In 1982, a small group of law enforcement officials and community members decided to come together to form a group dedicated to fighting crime in Webster County.
Today, Webster County Crime Stoppers is synonymous with helping capture criminals and spreading awareness of law enforcement not just within the county, but across the state and nation as well.
Many of the members of that original group, including John Bruner, are still active today.
-Messenger photo by Hans Madsen
Webster County Crime Stoppers founding board member John Bruner, left, along with current board President Dan Streit, have been helping area residents stay safe for three decades by keeping an eye on things. The group is celebrating its 30th anniversary this year.
Bruner, who has served in many different leadership roles over the years, is the current membership chair.
"The idea for Webster County Crime Stoppers actually came from Chuck Griggs, who was the sheriff at the time," Bruner said. "He came up with the idea along with Dennis Wertz, who was a police detective, and Mayor Herb Conlon."
Bruner said the trio went all over Webster County promoting the idea for Crime Stoppers.
Webster County Crime Stoppers latest reward offer
Crime Stoppers is offering a $1,000 reward for information that leads to the capture and conviction of an armed robbery suspect. At 3:04 a.m. Sunday, the Kum & Go at 115 N. 22nd St. was robbed by a suspect armed with a shotgun. The suspect took an undetermined amount of money before fleeing the scene on foot. No one was injured. The suspect is described by Fort Dodge police as a black man, between 5 feet, 6 inches and 5 feet, 8 inches and weighing between 140 to 160 lbs. He was wearing blue jeans and a black sweatshirt and had his face partially covered by a dark-colored cloth. Anyone with information on the robbery is asked to contact Fort Dodge police at 573-1426 or Crime Stoppers at 573-1444. Tips can also be sent in by texting "LEC" and sending the tip to 274637.
"They went out to the schools, they went to the Chamber, they went to service clubs," he said. "Anybody that would listen to them they would talk to."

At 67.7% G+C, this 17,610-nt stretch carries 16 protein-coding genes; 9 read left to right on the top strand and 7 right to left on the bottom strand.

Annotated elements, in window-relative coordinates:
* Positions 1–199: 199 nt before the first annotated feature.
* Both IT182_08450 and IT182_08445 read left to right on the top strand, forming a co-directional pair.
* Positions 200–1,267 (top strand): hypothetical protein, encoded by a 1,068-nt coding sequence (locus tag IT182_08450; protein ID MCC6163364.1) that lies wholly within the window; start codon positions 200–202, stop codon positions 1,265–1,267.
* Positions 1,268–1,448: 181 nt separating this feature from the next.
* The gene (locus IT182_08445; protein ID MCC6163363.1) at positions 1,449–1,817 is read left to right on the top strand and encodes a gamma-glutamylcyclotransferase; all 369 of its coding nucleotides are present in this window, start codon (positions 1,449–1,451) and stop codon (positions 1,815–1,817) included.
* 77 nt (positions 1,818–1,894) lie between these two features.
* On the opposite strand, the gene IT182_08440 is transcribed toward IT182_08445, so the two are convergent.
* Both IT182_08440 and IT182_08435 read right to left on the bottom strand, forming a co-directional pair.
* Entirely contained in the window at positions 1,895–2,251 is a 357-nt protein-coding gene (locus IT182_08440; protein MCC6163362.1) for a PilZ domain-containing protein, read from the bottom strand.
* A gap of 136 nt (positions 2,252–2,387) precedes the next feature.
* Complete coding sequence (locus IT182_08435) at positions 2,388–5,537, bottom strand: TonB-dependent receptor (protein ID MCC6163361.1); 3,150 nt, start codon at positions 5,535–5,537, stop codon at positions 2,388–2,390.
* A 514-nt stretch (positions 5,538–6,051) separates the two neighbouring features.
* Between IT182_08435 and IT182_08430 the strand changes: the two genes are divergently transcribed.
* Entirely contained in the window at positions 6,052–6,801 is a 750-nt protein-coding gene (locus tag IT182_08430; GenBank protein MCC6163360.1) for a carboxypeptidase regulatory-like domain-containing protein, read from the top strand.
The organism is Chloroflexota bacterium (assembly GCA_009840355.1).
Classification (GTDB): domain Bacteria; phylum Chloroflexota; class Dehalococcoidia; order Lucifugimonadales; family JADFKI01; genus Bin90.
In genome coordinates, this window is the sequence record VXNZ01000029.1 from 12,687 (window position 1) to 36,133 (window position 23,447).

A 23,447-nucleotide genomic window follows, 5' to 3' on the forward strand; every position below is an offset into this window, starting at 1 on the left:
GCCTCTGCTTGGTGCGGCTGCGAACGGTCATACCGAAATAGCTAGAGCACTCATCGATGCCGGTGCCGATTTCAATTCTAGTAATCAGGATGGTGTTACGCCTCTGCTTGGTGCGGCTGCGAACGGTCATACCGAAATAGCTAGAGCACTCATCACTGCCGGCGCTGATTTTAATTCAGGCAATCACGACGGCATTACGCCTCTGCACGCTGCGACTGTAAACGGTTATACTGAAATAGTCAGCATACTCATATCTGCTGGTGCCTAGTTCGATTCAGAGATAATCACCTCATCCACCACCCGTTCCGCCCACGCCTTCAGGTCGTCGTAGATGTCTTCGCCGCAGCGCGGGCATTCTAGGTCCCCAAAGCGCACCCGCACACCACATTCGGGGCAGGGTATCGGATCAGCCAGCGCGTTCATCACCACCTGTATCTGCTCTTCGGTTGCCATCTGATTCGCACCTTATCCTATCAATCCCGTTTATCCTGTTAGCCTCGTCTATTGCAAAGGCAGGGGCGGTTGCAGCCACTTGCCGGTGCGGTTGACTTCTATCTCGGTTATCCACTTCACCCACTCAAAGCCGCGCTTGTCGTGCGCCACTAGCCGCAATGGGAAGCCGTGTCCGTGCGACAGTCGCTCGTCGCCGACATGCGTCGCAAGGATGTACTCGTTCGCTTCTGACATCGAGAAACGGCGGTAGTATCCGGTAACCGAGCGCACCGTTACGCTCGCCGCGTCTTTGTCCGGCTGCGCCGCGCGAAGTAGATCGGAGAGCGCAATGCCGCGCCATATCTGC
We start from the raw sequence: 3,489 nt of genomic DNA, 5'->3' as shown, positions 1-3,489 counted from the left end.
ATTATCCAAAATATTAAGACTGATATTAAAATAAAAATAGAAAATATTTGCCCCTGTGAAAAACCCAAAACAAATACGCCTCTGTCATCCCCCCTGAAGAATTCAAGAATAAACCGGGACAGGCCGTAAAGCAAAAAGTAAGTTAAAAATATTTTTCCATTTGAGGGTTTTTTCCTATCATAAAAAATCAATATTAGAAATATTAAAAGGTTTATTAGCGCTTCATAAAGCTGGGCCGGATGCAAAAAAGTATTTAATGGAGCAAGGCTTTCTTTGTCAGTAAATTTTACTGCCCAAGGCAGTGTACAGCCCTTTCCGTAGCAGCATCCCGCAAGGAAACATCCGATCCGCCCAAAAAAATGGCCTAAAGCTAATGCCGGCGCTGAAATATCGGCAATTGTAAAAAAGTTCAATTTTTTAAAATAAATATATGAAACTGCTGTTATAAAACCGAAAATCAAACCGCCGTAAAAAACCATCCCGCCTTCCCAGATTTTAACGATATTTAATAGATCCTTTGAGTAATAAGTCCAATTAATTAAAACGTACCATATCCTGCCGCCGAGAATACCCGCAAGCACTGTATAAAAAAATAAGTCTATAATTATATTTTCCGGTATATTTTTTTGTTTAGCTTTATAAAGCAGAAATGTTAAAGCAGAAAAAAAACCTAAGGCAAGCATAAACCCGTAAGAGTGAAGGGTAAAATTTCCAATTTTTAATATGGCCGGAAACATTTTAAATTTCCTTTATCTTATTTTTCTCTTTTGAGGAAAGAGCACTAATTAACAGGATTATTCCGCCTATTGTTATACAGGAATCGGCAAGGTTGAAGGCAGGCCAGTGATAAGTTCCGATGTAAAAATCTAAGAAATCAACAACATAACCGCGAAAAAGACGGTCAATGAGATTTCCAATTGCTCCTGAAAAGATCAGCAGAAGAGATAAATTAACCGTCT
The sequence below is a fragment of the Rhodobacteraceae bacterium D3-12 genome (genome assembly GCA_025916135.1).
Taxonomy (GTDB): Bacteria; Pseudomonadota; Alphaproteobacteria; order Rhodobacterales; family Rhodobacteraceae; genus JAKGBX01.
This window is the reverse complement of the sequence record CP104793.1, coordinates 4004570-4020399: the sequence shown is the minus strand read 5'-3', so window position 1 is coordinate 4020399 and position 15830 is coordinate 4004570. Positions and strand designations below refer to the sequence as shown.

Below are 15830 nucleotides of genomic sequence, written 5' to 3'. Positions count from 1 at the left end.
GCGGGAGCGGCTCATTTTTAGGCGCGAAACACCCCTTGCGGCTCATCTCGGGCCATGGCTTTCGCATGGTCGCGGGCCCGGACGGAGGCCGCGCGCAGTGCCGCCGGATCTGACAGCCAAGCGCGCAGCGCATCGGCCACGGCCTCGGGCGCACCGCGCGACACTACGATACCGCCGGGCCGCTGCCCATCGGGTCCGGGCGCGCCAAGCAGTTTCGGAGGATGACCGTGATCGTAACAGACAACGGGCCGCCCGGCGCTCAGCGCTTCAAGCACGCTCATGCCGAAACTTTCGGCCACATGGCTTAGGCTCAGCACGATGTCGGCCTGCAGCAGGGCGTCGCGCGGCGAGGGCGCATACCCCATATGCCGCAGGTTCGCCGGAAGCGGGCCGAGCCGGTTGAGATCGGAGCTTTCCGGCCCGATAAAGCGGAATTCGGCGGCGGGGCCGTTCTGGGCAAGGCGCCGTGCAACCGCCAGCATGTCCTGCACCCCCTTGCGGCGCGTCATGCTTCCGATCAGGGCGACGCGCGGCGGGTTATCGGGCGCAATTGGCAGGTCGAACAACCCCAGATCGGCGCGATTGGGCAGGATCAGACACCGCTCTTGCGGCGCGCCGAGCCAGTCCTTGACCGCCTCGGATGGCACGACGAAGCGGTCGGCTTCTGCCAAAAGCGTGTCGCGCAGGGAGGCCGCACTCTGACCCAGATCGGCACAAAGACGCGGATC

During the fall of 1982, Bruner said the group even brought in Albuquerque, N.M., Police Det. Greg MacAleese, the founder of Crime Stoppers USA, to give a presentation to members of the community.
"We filled up the Starlite with community leaders in business, government, education," he said. "You name it, they were there."
Though Crime Stoppers is one of the most well-known organizations in the county, Bruner said it didn't start out that way.
"When we would first meet as a board, there was no representation from any law enforcement groups," he said. "Probably for the first three or four years we didn't have any money either. All we had was a lot of enthusiasm for bringing this to Fort Dodge and growing it into something very powerful."
The monthly most wanted list wasn't a part of Crime Stoppers until 2000, almost 20 years after the organization began, Bruner said.
"All we had was a telephone number," he said. "Our main objective was to get that number out to everybody in the county. If they knew a crime had been committed, or of one that was going to be committed, they could call that number with anonymous information."
Today, everything is different. Representatives from law enforcement and public safety agencies regularly attend the Crime Stoppers board meeting every month, and the phone number, 573-1444, is still in use today.
Bruner said the monthly most wanted list has an 80 percent success rate, with many suspects turning themselves in after seeing their photos on the list.
He's noticed an increase in the amount of communication between different official departments since Crime Stoppers began too.
"It's just been another avenue of getting together, for them to get to know each other," he said. "We feel we were a part of helping to create that improved relationship."
Crime Stoppers Board President Dan Streit, who has been involved with the group for the past five years, agreed with Bruner.
"They all work as a team, which they've also been working on themselves for quite awhile," he said.
Streit said he believes Crime Stoppers has had a positive impact on Fort Dodge and Webster County.
"Our citizens are aware that they can report crimes in many different ways," he said. "We've taken a lot of bad guys off the streets, and it's been a good run program for a very long time."
The various law enforcement agencies that work with Crime Stoppers have all benefited from the organization.
"They're a proven partner that has been a tremendous asset to our community and our department," Fort Dodge Police Chief Tim Carmody said. "They're always willing to step up."
Webster County Sheriff Brian Mickelson commended Crime Stoppers on its successes over the past few years.
"We've got a fantastic group of board members and they're all very active," he said. "Crime Stoppers has stepped up and been a very positive partner for law enforcement in the area, and we've probably got one of the best Crime Stoppers boards in the state of Iowa."
The work of Webster County Crime Stoppers has been recognized across the state and nation, according to Bruner. Most recently, they helped Hamilton County create its own Crime Stoppers group.
Streit said he looks forward to the future of Crime Stoppers.
"We're a very strong organization that's well-respected around the state and nation," he said. "We're going to be around for a long time."